Analysing the ISIS attack on Iran


The ISIS attack on Iran’s parliament and Ayatollah Khomenii’s mausoleum today will only complicate the Gulf-Middle East’s current ferment.

If we disaggregate the attack and its drivers, certain interesting trends become clear:

– this is the first direct ISIS attack in the heart of Iran. The nature of the attack, with ISIS, virtually live streaming videos of the action shows the attackers were directly in touch with their ISIS handlers. There are chilling similarities with the Holy Artisan Bakery attack in Dhaka July 2016, especially the handling of the attackers.

– Iran has been the biggest enemy of ISIS over the past few years, yet this is the first time ISIS has attacked Iran. This could mean a couple of things: Iran’s ISIS intelligence has been breached, or ISIS is now so desperate as they lose ground in Syria and Iraq that this kind of suicide attack will be the norm in different countries now.

– Saudi Arabia, now sharpening its talons against Iran is looking for any opportunity to complete a final conflict that is simultaneously a sectarian war, as well as a war for influence in the region.

(AFP photo)

Trump has, characteristically, been the fuel in this fire – in his recent visit to Saudi Arabia, he openly called for a regional coalition against Iran. On terrorism, he ignored the Saudi export of Wahhabi extremism and their support for many terror groups but singled out Iran. That was a signal to the Saudis that Iran and Qatar were fair game. In addition, his defence secretary, Mattis, and NSA McMaster are all resolutely opposed to Iran, as is Israel. Hence the actions against Qatar earlier this week.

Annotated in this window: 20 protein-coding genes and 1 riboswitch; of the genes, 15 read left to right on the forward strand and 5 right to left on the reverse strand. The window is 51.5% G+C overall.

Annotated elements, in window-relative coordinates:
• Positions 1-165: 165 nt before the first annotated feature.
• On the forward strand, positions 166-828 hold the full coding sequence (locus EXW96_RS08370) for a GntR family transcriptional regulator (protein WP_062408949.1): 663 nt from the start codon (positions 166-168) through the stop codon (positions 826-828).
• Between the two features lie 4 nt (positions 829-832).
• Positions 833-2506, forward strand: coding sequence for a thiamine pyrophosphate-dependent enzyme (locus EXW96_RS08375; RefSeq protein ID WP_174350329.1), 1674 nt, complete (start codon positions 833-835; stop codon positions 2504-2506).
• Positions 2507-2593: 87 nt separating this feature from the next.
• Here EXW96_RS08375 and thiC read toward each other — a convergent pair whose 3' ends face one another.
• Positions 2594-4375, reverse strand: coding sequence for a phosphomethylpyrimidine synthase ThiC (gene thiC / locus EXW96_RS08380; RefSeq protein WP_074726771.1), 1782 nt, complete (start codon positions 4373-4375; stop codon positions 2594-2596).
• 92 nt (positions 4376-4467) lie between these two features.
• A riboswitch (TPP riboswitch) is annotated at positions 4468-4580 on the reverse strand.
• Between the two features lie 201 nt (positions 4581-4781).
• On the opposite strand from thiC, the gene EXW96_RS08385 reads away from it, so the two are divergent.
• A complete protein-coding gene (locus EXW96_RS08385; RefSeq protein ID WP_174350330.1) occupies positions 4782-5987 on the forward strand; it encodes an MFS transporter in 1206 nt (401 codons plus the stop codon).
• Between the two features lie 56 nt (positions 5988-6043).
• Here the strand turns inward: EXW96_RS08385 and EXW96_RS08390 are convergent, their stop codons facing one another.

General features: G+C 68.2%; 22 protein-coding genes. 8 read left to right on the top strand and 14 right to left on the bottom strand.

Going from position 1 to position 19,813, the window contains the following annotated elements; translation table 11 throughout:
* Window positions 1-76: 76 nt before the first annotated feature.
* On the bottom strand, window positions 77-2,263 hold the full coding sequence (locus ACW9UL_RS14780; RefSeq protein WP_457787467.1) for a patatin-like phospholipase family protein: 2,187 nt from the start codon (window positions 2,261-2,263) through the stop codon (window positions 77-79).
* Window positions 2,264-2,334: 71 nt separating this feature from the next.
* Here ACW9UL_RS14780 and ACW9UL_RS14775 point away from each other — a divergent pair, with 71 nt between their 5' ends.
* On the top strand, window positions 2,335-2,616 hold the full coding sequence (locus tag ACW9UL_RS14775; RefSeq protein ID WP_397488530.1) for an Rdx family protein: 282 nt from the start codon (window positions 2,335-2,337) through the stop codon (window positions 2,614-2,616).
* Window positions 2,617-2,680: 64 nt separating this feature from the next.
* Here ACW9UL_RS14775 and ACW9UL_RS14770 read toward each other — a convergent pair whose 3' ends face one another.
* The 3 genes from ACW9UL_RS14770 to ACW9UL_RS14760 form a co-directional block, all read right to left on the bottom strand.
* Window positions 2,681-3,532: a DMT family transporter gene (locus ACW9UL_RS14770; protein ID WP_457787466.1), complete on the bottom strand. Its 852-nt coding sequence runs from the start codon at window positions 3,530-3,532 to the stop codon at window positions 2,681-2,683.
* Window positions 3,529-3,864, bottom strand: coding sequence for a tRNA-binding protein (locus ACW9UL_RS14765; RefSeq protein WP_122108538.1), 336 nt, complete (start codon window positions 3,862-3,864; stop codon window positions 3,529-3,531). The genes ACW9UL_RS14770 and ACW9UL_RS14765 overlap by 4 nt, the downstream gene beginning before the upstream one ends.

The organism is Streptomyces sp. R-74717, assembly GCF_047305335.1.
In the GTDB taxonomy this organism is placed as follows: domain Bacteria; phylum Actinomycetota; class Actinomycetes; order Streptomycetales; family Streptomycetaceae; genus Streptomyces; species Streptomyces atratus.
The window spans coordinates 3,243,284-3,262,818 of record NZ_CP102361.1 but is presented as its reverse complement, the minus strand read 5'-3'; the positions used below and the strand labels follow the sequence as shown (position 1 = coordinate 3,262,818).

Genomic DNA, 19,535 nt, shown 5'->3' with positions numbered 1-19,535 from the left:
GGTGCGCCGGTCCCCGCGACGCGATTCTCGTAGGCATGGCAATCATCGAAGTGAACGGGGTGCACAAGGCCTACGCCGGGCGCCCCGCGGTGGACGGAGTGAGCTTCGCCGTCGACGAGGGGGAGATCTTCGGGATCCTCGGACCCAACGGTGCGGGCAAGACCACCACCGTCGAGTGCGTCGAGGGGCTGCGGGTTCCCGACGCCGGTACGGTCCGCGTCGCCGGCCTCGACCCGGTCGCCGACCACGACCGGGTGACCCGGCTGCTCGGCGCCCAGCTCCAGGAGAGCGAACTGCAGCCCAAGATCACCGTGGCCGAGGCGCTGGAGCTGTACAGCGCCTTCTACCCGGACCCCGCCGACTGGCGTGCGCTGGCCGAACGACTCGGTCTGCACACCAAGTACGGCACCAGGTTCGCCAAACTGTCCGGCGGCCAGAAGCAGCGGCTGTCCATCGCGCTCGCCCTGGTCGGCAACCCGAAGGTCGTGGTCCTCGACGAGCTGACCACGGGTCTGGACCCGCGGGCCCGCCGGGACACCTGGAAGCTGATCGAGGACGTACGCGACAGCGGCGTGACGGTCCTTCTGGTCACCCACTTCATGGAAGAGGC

But Iran is different. It’s a revolutionary society and its politics is consumed with fighting wars to keep the revolution going. They have been fighting the Saudi alliance in Yemen for months now, resulting in a stalemate, not to speak of fighting the ISIS in Syria and Iraq, supporting the Assad regime. After the IRGC announced that Saudi Arabia was behind today’s attacks on the parliament and Imam Khomeini’s mausoleum, we can expect a retaliation within days.

There have been numerous reports that Iran has secretly thrown funds at ISIS to keep them away. This is the same Iranian tactic with the Taliban in Afghanistan, for years Iran has played footsie with the Taliban to prod them to attack a common enemy, US. In recent months, Iran has been propping up the Taliban against ISIS, causing heartburn in Kabul.

The coming conflagration will draw in Pakistan too – as it is, Iran was convinced the murder of its border guards in the Sistan-Balochistan region was by the Pakistanis at the behest of the Saudis. In addition, Gen Raheel Sharif, former Pakistan army chief now heads the Saudi coalition against terror. None of this looks good.

Brace for a lot of violence in the coming days.

DISCLAIMER : Views expressed above are the author’s own.



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